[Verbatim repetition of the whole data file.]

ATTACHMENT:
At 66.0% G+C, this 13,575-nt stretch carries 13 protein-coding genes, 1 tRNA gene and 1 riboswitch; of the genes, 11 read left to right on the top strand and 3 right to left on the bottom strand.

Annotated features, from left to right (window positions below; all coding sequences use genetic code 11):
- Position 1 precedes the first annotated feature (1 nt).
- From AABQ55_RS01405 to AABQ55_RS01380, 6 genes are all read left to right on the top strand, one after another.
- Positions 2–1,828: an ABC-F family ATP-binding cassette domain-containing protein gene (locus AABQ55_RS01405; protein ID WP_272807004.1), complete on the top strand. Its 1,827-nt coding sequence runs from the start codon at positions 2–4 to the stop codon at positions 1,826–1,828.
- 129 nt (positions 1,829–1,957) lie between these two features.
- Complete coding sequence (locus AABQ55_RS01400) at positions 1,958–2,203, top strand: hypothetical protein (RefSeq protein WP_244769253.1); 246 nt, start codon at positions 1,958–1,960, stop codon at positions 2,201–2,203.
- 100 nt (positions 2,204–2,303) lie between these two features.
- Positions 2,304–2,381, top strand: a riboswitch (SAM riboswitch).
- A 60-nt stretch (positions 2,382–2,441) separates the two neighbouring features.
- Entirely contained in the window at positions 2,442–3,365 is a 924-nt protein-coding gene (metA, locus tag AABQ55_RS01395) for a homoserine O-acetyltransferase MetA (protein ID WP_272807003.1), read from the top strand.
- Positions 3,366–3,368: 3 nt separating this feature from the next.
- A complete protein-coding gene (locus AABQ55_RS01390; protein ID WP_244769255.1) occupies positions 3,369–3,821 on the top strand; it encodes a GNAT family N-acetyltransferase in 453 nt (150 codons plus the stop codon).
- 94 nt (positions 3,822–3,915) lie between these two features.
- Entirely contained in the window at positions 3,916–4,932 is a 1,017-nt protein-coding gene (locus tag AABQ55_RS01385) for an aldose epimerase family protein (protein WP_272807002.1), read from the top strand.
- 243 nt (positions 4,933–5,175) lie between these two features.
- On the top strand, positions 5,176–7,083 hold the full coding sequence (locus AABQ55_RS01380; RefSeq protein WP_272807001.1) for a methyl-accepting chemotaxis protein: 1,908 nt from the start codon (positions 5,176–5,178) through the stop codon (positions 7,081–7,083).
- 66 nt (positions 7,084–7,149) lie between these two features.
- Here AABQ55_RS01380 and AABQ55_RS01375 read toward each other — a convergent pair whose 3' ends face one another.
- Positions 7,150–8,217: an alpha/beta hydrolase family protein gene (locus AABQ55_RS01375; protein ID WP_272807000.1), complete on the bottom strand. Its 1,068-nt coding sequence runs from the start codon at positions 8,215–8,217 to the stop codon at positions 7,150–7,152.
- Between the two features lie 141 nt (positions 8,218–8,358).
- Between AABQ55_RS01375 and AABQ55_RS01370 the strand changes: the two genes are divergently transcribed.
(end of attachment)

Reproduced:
At 66.0% G+C, this 13,575-nt stretch carries 13 protein-coding genes, 1 tRNA gene and 1 riboswitch; of the genes, 11 read left to right on the top strand and 3 right to left on the bottom strand.

Annotated features, from left to right (window positions below; all coding sequences use genetic code 11):
- Position 1 precedes the first annotated feature (1 nt).
- From AABQ55_RS01405 to AABQ55_RS01380, 6 genes are all read left to right on the top strand, one after another.
- Positions 2–1,828: an ABC-F family ATP-binding cassette domain-containing protein gene (locus AABQ55_RS01405; protein ID WP_272807004.1), complete on the top strand. Its 1,827-nt coding sequence runs from the start codon at positions 2–4 to the stop codon at positions 1,826–1,828.
- 129 nt (positions 1,829–1,957) lie between these two features.
- Complete coding sequence (locus AABQ55_RS01400) at positions 1,958–2,203, top strand: hypothetical protein (RefSeq protein WP_244769253.1); 246 nt, start codon at positions 1,958–1,960, stop codon at positions 2,201–2,203.
- 100 nt (positions 2,204–2,303) lie between these two features.
- Positions 2,304–2,381, top strand: a riboswitch (SAM riboswitch).
- A 60-nt stretch (positions 2,382–2,441) separates the two neighbouring features.
- Entirely contained in the window at positions 2,442–3,365 is a 924-nt protein-coding gene (metA, locus tag AABQ55_RS01395) for a homoserine O-acetyltransferase MetA (protein ID WP_272807003.1), read from the top strand.
- Positions 3,366–3,368: 3 nt separating this feature from the next.
- A complete protein-coding gene (locus AABQ55_RS01390; protein ID WP_244769255.1) occupies positions 3,369–3,821 on the top strand; it encodes a GNAT family N-acetyltransferase in 453 nt (150 codons plus the stop codon).
- 94 nt (positions 3,822–3,915) lie between these two features.
- Entirely contained in the window at positions 3,916–4,932 is a 1,017-nt protein-coding gene (locus tag AABQ55_RS01385) for an aldose epimerase family protein (protein WP_272807002.1), read from the top strand.
- 243 nt (positions 4,933–5,175) lie between these two features.
- On the top strand, positions 5,176–7,083 hold the full coding sequence (locus AABQ55_RS01380; RefSeq protein WP_272807001.1) for a methyl-accepting chemotaxis protein: 1,908 nt from the start codon (positions 5,176–5,178) through the stop codon (positions 7,081–7,083).
- 66 nt (positions 7,084–7,149) lie between these two features.
- Here AABQ55_RS01380 and AABQ55_RS01375 read toward each other — a convergent pair whose 3' ends face one another.
- Positions 7,150–8,217: an alpha/beta hydrolase family protein gene (locus AABQ55_RS01375; protein ID WP_272807000.1), complete on the bottom strand. Its 1,068-nt coding sequence runs from the start codon at positions 8,215–8,217 to the stop codon at positions 7,150–7,152.
- Between the two features lie 141 nt (positions 8,218–8,358).
- Between AABQ55_RS01375 and AABQ55_RS01370 the strand changes: the two genes are divergently transcribed.